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Residents Angry After Nuke Release

February 17, 2000

BUCHANAN, N.Y. (AP) _ While many people might choose to live somewhere other than near a nuclear power plant, George Kiljarian said he’s grown used to it.

``I’m a fatalist,″ said the retired attorney, who lives in Ossining, near the Indian Point 2 nuclear reactor. ``I made it through World War II. ... If they’ve never had a problem in 26 years I guess that’s all right.″

But other neighbors are concerned about being so close to Indian Point 2 because they weren’t notified Tuesday night when the plant leaked a small amount of radioactive steam _ the most serious accident since it opened in 1974.

``I’m definitely afraid,″ said Regina Erben, just four doors from the plant entrance. ``I’m afraid to brush my teeth. I’m afraid to make the coffee.″

Consolidated Edison, which owns the plant, declared an alert after the leak was detected Tuesday at the Hudson River plant, about 35 miles north of New York City.

An alert is the second-lowest of four emergency classifications for nuclear plants identified by the Nuclear Regulatory Commission. The least serious is an unusual event, followed by alert, site area emergency and general emergency. The only general emergency at a U.S. nuclear plant was the March 1979 accident at Three Mile Island in Pennsylvania.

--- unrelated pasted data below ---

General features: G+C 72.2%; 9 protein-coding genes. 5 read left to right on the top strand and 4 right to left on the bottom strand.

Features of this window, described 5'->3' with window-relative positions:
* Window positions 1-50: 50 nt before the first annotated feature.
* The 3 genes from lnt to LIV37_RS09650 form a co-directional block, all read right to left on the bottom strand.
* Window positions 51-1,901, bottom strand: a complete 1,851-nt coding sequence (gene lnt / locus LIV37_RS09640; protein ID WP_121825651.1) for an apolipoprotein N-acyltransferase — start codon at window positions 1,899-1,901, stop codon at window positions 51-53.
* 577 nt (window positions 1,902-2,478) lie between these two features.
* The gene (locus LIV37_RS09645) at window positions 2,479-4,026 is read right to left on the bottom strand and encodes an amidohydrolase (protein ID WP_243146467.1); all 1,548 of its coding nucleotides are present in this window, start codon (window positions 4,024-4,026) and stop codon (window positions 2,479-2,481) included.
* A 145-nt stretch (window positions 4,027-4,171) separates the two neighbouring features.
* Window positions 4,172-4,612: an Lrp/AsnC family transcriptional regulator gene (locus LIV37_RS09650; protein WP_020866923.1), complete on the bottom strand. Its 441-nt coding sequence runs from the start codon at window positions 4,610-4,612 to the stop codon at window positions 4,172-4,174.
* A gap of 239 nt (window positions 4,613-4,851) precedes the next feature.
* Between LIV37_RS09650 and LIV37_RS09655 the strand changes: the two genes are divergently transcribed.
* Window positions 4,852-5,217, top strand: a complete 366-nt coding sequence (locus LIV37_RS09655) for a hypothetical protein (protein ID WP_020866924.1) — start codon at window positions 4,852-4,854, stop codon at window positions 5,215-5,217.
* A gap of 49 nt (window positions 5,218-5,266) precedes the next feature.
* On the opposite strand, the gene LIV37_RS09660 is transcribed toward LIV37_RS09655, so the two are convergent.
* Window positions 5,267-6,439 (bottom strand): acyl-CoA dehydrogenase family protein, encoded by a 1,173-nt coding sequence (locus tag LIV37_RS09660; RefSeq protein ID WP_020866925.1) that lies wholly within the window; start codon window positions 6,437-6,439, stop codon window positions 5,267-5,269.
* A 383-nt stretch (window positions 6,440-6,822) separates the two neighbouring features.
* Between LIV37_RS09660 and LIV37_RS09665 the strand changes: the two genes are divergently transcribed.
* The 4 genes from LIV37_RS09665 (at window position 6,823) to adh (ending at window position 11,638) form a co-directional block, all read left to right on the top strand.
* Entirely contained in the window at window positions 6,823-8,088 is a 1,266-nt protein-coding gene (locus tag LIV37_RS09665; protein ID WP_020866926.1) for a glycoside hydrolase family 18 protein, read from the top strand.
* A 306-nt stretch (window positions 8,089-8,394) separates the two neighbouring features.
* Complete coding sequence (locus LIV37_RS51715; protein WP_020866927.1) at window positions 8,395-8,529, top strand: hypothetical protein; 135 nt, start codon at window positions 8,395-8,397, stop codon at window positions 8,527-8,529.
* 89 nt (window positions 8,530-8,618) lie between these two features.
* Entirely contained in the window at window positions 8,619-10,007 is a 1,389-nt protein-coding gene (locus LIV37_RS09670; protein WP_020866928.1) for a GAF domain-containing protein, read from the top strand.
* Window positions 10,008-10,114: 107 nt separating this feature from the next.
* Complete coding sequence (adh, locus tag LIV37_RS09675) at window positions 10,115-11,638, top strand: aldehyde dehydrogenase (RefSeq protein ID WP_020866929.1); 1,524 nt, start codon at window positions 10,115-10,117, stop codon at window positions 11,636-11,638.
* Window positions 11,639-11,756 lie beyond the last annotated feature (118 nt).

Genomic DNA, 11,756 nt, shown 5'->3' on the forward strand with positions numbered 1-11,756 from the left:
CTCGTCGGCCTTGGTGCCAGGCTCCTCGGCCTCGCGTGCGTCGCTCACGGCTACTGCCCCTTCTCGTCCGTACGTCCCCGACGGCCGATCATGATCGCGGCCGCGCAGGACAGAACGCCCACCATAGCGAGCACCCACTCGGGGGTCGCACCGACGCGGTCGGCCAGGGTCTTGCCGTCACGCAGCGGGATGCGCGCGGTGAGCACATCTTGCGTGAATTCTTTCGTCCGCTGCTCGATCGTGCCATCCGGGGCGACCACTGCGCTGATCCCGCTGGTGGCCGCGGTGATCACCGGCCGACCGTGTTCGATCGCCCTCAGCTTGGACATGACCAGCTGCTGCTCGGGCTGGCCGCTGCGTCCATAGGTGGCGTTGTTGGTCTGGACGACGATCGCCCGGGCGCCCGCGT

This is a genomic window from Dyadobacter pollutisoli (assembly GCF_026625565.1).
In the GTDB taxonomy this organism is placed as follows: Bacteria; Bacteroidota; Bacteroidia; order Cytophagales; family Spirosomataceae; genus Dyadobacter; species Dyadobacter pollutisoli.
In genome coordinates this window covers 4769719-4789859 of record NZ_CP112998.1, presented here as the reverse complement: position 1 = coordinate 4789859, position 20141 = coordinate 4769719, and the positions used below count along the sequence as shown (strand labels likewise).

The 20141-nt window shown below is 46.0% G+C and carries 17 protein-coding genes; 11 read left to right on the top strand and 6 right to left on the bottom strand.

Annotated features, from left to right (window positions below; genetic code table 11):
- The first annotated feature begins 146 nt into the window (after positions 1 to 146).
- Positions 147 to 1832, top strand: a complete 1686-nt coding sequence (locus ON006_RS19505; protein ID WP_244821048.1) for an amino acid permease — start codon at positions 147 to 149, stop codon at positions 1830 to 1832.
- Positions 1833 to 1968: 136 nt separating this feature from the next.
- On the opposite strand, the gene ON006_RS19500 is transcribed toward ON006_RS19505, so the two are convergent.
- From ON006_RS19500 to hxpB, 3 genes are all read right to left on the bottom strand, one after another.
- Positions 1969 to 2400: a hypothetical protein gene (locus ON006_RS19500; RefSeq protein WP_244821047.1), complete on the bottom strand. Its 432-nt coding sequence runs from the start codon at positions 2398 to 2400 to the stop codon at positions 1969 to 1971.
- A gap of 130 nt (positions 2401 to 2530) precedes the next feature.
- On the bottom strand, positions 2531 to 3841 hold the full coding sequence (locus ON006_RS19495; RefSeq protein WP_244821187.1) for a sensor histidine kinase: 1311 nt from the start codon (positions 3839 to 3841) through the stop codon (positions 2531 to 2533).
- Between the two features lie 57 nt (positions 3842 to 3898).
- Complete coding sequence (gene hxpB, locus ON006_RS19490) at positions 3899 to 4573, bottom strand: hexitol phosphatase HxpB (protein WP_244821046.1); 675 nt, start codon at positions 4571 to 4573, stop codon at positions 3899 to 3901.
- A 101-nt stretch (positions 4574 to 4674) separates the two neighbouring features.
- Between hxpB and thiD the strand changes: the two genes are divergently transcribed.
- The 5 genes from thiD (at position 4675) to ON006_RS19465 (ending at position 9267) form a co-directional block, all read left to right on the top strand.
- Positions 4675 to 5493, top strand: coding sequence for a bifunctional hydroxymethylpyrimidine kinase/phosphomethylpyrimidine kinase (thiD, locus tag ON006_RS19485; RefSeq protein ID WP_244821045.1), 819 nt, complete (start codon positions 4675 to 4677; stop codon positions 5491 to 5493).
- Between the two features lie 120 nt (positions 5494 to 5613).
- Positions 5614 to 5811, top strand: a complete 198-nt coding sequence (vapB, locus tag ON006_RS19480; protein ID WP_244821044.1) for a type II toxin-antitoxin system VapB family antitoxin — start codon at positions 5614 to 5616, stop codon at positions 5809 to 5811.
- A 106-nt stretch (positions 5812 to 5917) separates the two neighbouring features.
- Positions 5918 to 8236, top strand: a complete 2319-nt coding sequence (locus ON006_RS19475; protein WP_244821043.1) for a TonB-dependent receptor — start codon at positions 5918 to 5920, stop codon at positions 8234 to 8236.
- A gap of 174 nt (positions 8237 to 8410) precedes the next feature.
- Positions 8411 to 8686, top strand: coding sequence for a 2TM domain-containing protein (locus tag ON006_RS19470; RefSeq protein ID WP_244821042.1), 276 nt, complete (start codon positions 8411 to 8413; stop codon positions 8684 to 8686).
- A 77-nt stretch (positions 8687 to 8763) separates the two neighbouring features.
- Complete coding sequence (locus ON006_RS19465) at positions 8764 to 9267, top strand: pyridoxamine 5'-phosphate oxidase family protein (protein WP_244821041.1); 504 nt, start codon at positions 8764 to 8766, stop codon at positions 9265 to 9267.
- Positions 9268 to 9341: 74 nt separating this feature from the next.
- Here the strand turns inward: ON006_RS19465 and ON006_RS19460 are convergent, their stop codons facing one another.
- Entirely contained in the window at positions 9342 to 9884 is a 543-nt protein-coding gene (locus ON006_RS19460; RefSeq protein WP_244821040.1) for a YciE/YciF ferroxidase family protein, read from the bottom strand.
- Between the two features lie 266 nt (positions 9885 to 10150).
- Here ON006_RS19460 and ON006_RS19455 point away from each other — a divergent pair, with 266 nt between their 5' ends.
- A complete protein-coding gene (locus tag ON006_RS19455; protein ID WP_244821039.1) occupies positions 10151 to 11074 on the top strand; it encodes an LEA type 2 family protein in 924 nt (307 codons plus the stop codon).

Tuesday’s alert was lifted just before 7 p.m. Wednesday, when water temperatures cooled to below 200 degrees. A cause of the leak has not been determined.

A slight increase in the generator’s normal leakage _ about a half-gallon a day more than the normal 2 gallons a day in comparable generators _ was detected several weeks ago, The New York Times reported today.

However, NRC inspectors permanently stationed at the plant never indicated that the increase was serious enough to warrant shutting the plant down, James Baumstark, Con Ed’s vice president for nuclear engineering, told the newspaper.

Plant officials said steam released Tuesday was barely radioactive, describing its escape from the nuclear reactor as ``momentary and minuscule.″ They added there was no health danger, no need to warn nearby residents, no reason to keep the kids home from school.

But some of the 15.5 million people within a 50-mile radius of the plant remained upset that a hazardous response effort was undertaken without any notice being given to neighbors.

``Where were the sirens?″ asked David Coviello, 55, who lives two doors from the plant gate. ``I have a 7-year-old son, an 18-year-old daughter.″

A group of local activists plans to rally this afternoon at Indian Point’s front gate in opposition of the plant reopening ever again.

Guidelines from the NRC ``call for the sounding of sirens only when some protective action is needed,″ such as evacuations or stay-inside orders, said Westchester’s deputy county executive, Jay Hashmall.

Con Edison Vice President Steve Quinn said the leak was in a tube carrying hot, slightly radioactive water through a pool of cooler water, which is thereby turned into steam. The steam is used to turn a turbine, generating electricity. The plant produces about a seventh of the power Con Ed supplies to its 3 million customers.

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